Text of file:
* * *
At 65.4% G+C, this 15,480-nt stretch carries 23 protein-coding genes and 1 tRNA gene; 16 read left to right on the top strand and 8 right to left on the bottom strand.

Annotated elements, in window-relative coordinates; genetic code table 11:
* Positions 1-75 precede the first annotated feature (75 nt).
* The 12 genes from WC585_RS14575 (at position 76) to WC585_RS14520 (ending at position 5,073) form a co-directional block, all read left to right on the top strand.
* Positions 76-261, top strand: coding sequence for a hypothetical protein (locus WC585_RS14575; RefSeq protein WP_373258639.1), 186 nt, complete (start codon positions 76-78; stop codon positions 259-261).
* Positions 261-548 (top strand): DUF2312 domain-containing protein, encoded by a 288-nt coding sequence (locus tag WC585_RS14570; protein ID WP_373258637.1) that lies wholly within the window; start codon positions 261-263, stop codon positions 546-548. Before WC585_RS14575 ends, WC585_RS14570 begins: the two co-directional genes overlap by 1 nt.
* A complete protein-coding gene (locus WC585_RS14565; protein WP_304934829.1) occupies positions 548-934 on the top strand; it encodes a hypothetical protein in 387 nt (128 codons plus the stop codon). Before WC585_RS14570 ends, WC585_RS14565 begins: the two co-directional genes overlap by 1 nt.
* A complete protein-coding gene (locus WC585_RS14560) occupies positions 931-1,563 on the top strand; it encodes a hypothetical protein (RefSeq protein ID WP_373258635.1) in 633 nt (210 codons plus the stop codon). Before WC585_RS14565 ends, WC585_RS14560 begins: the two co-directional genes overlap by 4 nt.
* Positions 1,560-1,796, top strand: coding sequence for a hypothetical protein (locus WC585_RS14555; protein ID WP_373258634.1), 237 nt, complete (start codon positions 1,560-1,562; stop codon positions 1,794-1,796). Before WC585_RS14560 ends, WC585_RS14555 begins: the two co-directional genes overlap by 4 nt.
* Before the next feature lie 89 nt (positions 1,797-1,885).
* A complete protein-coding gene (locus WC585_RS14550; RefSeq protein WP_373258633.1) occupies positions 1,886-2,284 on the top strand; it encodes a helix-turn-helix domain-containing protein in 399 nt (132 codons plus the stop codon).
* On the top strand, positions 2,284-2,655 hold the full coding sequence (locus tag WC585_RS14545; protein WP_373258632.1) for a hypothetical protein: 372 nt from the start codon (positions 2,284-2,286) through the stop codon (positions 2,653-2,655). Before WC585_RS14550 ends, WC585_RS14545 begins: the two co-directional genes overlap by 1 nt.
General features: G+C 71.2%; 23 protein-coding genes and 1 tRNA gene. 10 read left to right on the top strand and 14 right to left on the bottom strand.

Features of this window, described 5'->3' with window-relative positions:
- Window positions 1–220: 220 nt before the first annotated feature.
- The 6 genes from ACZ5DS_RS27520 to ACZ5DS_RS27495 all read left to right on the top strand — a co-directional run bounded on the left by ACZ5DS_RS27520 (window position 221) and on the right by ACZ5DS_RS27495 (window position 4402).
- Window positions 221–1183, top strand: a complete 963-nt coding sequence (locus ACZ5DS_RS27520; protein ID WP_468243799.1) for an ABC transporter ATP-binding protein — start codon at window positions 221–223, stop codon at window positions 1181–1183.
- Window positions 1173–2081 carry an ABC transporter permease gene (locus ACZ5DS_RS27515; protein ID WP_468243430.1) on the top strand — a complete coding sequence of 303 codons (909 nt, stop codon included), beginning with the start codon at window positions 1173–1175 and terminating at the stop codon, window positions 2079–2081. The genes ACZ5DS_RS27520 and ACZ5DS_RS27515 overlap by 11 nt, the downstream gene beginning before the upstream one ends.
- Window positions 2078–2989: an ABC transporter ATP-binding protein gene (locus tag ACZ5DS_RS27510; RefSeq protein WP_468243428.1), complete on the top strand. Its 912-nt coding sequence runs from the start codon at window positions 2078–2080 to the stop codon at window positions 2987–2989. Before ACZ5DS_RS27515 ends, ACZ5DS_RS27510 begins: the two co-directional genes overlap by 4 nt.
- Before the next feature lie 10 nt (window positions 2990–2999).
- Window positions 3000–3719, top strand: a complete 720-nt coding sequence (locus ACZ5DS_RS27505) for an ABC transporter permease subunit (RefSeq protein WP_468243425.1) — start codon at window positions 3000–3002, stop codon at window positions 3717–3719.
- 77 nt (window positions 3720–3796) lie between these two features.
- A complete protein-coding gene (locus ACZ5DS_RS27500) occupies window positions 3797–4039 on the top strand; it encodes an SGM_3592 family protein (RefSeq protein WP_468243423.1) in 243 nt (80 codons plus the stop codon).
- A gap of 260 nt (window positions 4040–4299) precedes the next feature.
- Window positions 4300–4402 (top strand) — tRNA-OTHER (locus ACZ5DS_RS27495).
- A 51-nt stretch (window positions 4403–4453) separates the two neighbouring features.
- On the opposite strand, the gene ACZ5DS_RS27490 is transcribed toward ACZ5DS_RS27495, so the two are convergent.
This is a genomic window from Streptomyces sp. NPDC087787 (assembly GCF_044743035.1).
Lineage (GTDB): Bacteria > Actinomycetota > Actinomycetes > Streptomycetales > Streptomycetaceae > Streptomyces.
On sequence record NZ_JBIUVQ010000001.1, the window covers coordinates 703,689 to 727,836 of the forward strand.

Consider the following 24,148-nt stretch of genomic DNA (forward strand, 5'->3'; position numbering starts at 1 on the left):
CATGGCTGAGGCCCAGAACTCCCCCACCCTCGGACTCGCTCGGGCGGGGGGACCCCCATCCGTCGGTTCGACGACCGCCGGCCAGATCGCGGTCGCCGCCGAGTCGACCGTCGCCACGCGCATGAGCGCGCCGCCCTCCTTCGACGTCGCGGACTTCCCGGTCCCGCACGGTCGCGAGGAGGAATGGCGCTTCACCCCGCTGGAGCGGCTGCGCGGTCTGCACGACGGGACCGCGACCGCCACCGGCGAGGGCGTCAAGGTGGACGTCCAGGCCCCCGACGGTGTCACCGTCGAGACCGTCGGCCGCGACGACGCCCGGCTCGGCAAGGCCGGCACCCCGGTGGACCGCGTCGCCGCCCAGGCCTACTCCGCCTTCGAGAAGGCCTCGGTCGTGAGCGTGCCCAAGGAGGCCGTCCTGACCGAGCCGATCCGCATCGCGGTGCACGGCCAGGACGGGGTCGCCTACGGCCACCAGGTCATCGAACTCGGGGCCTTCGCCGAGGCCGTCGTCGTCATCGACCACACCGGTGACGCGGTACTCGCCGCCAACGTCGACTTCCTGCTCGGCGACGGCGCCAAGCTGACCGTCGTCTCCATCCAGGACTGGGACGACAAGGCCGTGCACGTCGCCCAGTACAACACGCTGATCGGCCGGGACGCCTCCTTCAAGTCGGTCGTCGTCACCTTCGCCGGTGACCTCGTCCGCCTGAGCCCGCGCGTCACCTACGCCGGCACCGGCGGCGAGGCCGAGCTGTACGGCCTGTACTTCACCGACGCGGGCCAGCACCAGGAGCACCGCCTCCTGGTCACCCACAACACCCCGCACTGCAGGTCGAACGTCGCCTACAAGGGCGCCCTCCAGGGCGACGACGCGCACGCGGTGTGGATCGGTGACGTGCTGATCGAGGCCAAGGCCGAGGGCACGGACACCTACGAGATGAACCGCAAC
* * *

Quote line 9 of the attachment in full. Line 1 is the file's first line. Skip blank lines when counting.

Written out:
* Positions 1,560-1,796, top strand: coding sequence for a hypothetical protein (locus WC585_RS14555; protein ID WP_373258634.1), 237 nt, complete (start codon positions 1,560-1,562; stop codon positions 1,794-1,796). Before WC585_RS14560 ends, WC585_RS14555 begins: the two co-directional genes overlap by 4 nt.